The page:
Turiel dedicated a substantial portion of his lecture to the depletion of non-renewable energy sources, such as oil. “Non-renewable energies are at their limit; we have known about it for a long time, but now we are forced to make this transition”, asserted the CSIC researcher, who is also a mathematician and physicist and keeps one of the most recognised blogs in Spain on oil depletion, The Oil Crash.

He went on to explain that the transition to renewable energies will not be free from obstacles. On the one hand, the power produced at present by renewable energies is not enough the meet the current demands. On the other, their production cycle still depends, paradoxically, on fossil fuels: in terms of transport and the manufacturing and maintenance of the machinery involved in generating renewable energy, for example. There is also a shortage of certain minerals needed to produce the infrastructure required to generate this energy, while the current electrical supply network is not yet sufficient for handling renewable energies. 

The CSIC researcher insisted on linking the transition to this type of energy with “more profound changes” in the capitalist system; changes aimed at reverting the current model of unlimited growth and promoting degrowth, an approach which runs counter to numerous economic interests: “We must be radical, yet also engage in dialogue (…) The aim should not be to destroy capitalism, but evolve within the system, as undefined growth is unsustainable”.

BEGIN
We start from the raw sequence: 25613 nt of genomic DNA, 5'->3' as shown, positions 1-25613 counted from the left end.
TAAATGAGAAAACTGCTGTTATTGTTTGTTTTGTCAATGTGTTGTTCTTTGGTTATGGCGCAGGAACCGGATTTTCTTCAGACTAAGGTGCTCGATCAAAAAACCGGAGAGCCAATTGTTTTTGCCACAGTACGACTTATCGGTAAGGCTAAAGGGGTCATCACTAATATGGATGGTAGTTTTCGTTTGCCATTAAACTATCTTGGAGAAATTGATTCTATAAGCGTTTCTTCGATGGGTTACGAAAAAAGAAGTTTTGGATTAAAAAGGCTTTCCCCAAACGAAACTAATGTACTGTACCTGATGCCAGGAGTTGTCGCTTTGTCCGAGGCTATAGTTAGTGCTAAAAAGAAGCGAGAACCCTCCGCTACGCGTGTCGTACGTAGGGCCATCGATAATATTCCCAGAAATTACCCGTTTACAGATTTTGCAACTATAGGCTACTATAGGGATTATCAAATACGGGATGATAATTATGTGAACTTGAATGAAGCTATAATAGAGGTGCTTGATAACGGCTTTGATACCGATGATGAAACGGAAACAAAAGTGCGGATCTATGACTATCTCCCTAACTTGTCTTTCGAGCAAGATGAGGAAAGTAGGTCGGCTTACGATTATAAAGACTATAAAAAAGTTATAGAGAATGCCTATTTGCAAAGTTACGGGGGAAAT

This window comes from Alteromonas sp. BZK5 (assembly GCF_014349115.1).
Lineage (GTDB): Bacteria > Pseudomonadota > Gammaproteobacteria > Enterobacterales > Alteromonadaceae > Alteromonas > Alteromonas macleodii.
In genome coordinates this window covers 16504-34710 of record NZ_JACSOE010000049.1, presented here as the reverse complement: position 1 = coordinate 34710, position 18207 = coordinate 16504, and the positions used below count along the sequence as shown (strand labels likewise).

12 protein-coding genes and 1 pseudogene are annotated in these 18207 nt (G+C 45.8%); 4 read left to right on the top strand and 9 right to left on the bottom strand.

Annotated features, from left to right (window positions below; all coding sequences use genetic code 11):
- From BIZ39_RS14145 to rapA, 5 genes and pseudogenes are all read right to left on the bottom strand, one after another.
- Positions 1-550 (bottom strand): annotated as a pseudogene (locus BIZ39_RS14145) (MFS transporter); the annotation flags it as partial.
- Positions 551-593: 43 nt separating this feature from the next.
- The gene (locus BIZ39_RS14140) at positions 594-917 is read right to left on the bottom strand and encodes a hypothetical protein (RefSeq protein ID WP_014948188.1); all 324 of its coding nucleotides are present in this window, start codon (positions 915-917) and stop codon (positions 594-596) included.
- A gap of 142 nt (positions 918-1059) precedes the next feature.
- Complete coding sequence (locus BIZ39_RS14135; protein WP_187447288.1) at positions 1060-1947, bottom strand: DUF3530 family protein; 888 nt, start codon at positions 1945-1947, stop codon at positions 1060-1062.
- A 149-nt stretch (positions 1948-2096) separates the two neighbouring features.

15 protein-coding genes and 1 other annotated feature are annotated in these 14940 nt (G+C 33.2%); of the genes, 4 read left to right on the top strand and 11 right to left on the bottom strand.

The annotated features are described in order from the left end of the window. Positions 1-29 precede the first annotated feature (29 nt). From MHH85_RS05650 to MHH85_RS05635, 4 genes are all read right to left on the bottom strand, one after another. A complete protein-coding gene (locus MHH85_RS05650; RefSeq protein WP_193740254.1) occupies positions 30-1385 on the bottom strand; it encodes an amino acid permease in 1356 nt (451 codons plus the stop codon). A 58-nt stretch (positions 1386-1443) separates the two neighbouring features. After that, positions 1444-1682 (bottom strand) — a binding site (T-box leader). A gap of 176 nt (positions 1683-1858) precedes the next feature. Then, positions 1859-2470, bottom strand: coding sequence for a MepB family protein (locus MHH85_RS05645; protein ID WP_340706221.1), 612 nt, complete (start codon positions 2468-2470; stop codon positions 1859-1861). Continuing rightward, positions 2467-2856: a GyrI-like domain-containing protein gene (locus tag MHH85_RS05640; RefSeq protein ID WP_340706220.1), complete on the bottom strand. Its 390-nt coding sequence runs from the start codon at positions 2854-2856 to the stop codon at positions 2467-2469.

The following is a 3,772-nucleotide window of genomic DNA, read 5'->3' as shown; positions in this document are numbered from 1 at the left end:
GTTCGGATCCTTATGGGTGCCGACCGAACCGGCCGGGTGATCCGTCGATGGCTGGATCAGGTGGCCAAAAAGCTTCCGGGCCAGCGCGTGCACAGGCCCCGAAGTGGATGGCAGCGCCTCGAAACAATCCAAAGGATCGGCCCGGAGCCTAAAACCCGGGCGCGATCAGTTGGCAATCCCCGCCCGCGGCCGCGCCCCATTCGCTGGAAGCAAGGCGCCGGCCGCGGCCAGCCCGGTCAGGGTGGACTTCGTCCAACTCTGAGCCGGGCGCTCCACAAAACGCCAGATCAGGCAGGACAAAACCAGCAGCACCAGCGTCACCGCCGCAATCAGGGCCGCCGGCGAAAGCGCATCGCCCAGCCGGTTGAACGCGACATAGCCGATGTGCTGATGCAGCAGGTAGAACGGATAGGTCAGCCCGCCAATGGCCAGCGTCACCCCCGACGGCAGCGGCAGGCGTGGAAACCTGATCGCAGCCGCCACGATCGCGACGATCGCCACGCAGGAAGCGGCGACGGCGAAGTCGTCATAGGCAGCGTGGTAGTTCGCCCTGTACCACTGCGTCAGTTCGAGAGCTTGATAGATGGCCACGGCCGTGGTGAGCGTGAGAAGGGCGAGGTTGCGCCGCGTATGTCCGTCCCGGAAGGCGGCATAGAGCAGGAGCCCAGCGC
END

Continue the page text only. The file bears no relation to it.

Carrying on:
The need for a new water management model

During the round table, the speaker answered several questions posed by the students. On the topic of drought, they asked about long-term solutions to this problem, whether it should be considered an emergency or endemic situation and his opinion on interbasin transfers. According to Turiel, priority should be given to developing a new and efficient water management model that is suitable for a semi-arid country, with a proactive long-term approach, not simply reactive. The expert believes that the drought situation in Catalonia is now “endemic” and cannot be addressed with temporary and circumstantial measures. Nor did he offer support for interbasin transfers, as extracting water from its original basin could alter the region’s biodiversity.

He was also asked whether fining countries with high CO2 emissions would be appropriate or feasible. For Muriel, demanding compensation is “logical”, but difficult to apply. In any case, he believes that it is “fundamental to put in place mechanisms that encourage a decrease in the carbon footprint.” The students’ questions also touched upon so-called energy communities, a “useful” alternative, as energy production depends less on large companies, but with a “limited” scope at present, according to the CSIC researcher.

Since the three students recently took part in a climate change event in Venice, they also asked himf about the phenomenon known as “acqua alta” (high water), which often causes parts of the city to flood. Turiel explained that both Venice and other parts of the Mediterranean will be increasingly affected by extreme weather conditions and that investments must be made in preventive and drainage systems.

This article was originally published by UPF here